I swear, if I have one more conversation about doughnuts, I’m going to go insane. I don’t ever want to see another doughnut in my life.
“Do you have anything to say?” Stan the Terminal Man asked.
“Do you like what you do?”
The question came out of my mouth before I could stop it.
“No, I’m not asking whether you like being employed, or the fact that you have insurance and you get a check every other week. I’m not talking about how much you get paid and what you do and don’t do and how many days you take off a year. I’m asking, do you like what you do? Did you dream of this when you were a kid?”
Stan’s attitude suddenly seems a bit more serious and stern. Maybe I’ve finally wakened this vampire from his eternal slumber.
“I’m not trying to be a pain in the butt,” I say. “Really. I just want an honest answer.”
“I’ve worked very hard to make this company what it is today, and I’m proud of the work we do. So yes, I love my job and love what it stands for and what we create.”
I think of that news report the other day that said something like half of the population is obese.
That’s what you create from this show. Happy little kids who keep munching, and then one day, they’re fifty years old but the munching hasn’t stopped and they no longer feel so Dandee.
I look him in the eyes, and it appears he’s not lying.
Along with sipping the Kool-Aid, he’s managed to eat the Dandee Donuts as well.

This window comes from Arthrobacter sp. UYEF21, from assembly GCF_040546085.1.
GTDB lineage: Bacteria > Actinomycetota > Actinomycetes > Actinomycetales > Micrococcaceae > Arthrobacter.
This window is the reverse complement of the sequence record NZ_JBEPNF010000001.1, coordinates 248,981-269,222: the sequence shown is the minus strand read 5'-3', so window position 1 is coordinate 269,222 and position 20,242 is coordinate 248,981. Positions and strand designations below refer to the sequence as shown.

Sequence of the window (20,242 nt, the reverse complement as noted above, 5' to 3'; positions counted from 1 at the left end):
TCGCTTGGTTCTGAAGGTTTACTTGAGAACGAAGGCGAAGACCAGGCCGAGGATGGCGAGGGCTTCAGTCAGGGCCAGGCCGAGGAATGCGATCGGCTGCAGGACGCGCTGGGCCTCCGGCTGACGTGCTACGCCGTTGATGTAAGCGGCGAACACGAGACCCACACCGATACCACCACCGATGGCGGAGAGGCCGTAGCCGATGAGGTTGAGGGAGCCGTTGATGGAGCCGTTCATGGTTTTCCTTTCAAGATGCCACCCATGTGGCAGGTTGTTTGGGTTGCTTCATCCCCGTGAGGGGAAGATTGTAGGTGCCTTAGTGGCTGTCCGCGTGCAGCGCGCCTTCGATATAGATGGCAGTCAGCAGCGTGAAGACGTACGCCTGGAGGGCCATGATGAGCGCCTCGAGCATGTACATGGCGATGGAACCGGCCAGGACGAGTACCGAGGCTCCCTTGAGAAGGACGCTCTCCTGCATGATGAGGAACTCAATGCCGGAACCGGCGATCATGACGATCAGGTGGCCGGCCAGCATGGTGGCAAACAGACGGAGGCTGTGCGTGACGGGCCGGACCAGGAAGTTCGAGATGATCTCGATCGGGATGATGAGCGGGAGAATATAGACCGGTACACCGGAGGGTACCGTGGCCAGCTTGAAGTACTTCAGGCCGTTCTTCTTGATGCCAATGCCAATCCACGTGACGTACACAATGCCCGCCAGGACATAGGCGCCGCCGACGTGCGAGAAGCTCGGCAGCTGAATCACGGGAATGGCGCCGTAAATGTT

“I think it’s time to just call it a day,” Stan says to me. “Don’t you think?”
He’s talking down to me even though he’s really not that much older than I am.
I nod and stand up and shake that doughy hand again.
I bet he’s got cream filling in his soul.
See, this is the sort of thing that has happened to me. Every thought has a doughnut analogy.
I leave his office and close the door behind me.
I’m thirty-five years old, and the dream is officially over.
★ ★ ★
BRUCE REMINDS ME of what I really wanted to do later that night as I work my way through a six-pack of cheap beer and listen to Born to Run. This album always reminds me of my youth, when I discovered Springsteen and figured out what I wanted to do. I wanted to do that. I wanted to make soulful songs that stirred the heart and told stories. I wanted to be real. I wanted people to hear the sweat coming off those melodies.
Dad wanted me to be like my older brothers and excel in sports. But I couldn’t throw a football like Philip or hit a baseball like Jeff.
I wanted to follow my dreams, and that’s exactly what I did. Yet those dreams brought me here, to stale-doughnut land.
Yeah, I can hear you, you ghost and you demon and you angel all tied into one.
Casey knows about these dreams. We talked a lot about them. We even made a promise about them once.